I have the 11/12 wt. not the 9/10. The Atlantis is a very powerful rod but it's also demanding. It'll handle a lot of grains (as much as 650) without breaking a sweat. The rod makes you a better overhead two-handed caster as it won't let you get away with being too sloppy. It feels a lot different compared to the Loops -- it really feels short as there's only about 9' of blank beyond the handle. That takes some getting use to. The handle is long for it's overall length. That's not a bad thing as it's ideally suited to the job, but it does feel odd when you first cast it.

I think the best way to sum up the Atlantis is that it can overhead cast as far as longer rods while giving you the fish fighting capability of a shorter rod.
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Old 05-16-2005, 09:01 PM
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if getting deep on the Mo' is needed buy some guideline heads, the s3/s4 and s1/s2 with 7' of t-14 will tickle the gravel.

remember when using guidelines you need to cut them to fit your rod. always, always cut from the rear (attached to running line).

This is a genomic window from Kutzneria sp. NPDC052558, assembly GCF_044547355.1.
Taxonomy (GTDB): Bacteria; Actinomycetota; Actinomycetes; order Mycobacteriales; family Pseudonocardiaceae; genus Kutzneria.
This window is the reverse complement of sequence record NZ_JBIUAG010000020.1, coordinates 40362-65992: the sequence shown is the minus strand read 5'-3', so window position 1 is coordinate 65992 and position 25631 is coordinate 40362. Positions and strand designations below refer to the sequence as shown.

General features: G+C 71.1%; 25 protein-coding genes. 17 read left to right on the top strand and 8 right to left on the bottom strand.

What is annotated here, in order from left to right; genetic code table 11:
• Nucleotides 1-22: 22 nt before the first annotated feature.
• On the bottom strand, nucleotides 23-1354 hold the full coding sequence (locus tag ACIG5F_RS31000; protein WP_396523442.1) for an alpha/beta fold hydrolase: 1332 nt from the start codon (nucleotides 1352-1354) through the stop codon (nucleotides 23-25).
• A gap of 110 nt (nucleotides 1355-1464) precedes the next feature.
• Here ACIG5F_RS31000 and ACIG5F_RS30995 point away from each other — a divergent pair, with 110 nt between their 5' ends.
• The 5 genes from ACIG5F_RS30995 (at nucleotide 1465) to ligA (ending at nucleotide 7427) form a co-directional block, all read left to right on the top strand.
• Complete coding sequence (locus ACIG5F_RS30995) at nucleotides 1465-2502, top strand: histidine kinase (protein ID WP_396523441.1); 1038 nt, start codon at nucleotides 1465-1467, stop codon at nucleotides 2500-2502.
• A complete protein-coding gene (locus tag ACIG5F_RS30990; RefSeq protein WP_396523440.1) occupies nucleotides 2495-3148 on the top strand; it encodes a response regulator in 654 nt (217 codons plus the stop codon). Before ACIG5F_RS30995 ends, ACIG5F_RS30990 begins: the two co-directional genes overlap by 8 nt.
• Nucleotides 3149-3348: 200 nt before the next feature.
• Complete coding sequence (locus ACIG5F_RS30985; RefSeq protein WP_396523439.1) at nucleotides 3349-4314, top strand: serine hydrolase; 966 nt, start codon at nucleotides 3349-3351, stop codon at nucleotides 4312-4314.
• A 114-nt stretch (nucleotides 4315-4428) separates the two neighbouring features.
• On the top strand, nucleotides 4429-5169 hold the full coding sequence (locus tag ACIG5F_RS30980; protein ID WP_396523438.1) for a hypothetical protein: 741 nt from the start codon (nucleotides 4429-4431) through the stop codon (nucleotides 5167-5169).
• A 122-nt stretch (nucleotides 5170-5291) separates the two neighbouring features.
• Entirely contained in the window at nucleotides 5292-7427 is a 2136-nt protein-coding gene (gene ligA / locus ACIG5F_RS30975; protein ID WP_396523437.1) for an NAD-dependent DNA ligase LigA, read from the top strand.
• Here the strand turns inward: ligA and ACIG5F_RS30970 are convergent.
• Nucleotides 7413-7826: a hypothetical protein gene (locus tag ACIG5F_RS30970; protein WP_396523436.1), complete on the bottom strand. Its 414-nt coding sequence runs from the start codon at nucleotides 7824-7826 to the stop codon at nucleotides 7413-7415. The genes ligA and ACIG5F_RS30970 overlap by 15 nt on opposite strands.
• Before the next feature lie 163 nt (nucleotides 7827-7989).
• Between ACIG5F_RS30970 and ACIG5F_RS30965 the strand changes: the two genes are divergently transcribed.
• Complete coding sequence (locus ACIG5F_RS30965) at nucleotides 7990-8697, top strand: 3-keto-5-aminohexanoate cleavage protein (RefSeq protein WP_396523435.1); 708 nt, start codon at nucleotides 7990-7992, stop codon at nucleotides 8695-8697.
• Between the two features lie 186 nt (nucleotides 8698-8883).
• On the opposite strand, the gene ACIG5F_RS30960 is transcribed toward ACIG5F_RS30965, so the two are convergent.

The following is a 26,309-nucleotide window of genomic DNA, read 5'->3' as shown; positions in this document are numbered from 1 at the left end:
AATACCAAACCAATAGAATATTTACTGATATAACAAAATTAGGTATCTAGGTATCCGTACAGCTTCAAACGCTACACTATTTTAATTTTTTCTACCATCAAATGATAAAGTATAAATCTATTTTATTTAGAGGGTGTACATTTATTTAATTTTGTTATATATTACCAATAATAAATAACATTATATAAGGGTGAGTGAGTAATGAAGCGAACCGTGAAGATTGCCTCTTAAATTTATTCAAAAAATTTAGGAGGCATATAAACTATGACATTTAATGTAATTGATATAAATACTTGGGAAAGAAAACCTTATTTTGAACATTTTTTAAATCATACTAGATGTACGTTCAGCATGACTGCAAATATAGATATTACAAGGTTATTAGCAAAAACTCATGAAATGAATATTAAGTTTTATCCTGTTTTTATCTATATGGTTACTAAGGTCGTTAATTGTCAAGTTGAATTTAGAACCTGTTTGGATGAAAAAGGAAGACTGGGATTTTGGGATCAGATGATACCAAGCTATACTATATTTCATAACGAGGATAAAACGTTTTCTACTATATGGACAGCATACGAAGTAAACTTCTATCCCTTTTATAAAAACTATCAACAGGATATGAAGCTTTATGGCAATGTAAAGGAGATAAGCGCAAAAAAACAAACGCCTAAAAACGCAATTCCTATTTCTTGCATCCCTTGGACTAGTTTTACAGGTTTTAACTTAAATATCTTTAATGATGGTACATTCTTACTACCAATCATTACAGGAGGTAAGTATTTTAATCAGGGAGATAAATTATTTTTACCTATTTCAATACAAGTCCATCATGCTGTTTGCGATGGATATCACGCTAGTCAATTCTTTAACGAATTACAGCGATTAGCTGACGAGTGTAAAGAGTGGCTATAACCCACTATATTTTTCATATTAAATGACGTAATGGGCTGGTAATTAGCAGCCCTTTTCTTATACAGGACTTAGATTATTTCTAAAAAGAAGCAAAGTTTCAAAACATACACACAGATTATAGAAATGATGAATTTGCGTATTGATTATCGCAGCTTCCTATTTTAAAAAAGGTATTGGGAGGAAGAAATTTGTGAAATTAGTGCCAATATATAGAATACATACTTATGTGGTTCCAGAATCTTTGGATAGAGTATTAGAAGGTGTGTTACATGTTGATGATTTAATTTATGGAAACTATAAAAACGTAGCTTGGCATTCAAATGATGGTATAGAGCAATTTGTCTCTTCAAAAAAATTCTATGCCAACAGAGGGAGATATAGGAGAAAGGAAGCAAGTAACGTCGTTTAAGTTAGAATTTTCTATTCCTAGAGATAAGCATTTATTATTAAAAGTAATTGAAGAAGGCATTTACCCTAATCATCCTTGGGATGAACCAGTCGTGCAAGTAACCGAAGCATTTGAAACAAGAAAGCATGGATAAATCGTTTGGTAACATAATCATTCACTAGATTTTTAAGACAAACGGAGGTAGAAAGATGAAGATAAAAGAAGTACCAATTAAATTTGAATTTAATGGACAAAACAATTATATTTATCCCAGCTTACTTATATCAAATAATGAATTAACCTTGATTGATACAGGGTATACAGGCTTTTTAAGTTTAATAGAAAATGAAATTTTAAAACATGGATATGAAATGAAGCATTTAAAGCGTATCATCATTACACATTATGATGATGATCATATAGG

these lines will improve your depth charge submarine fishing 150%.

if you want contact info shoot me a PM or e-mail.

Last edited by mjyp; 05-16-2005 at 09:02 PM.
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Old 05-16-2005, 09:38 PM
peter-s-c peter-s-c is offline
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You'll be hearing from me about these lines by next season. Right now I'm playing with homemade heads cut from spey/salmon lines that I'm picking up cheap off of ebay. Sort of a "proof of concept" trial. When I'm satisfied with the results, I'll be laying out the $$$$s for a set of the real thing.

I have one Guideline floater already and it's a great head. I was using it on the Manistee when we were out with smolt.
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Old 05-16-2005, 09:51 PM
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Quote:
Originally Posted by Jamey McLeod
Peter, did I read that you also had the CND Alantis 9/10? What kind of feedback can you give on that?
I agree with Peter's description of the Surf-tamer but the 9/10 Atlantis All-Arounder is much more accomodating to shortline work ala Skagit and underhand spey applications with 38-42ft heads due to it's different flex and load.

I liked it coupled with the Rio Skagit line (7/8) as well as the shorter underhand lines in recent tests after the guys out west clued me in on it. It also throws a great overhead loop, it's original intent.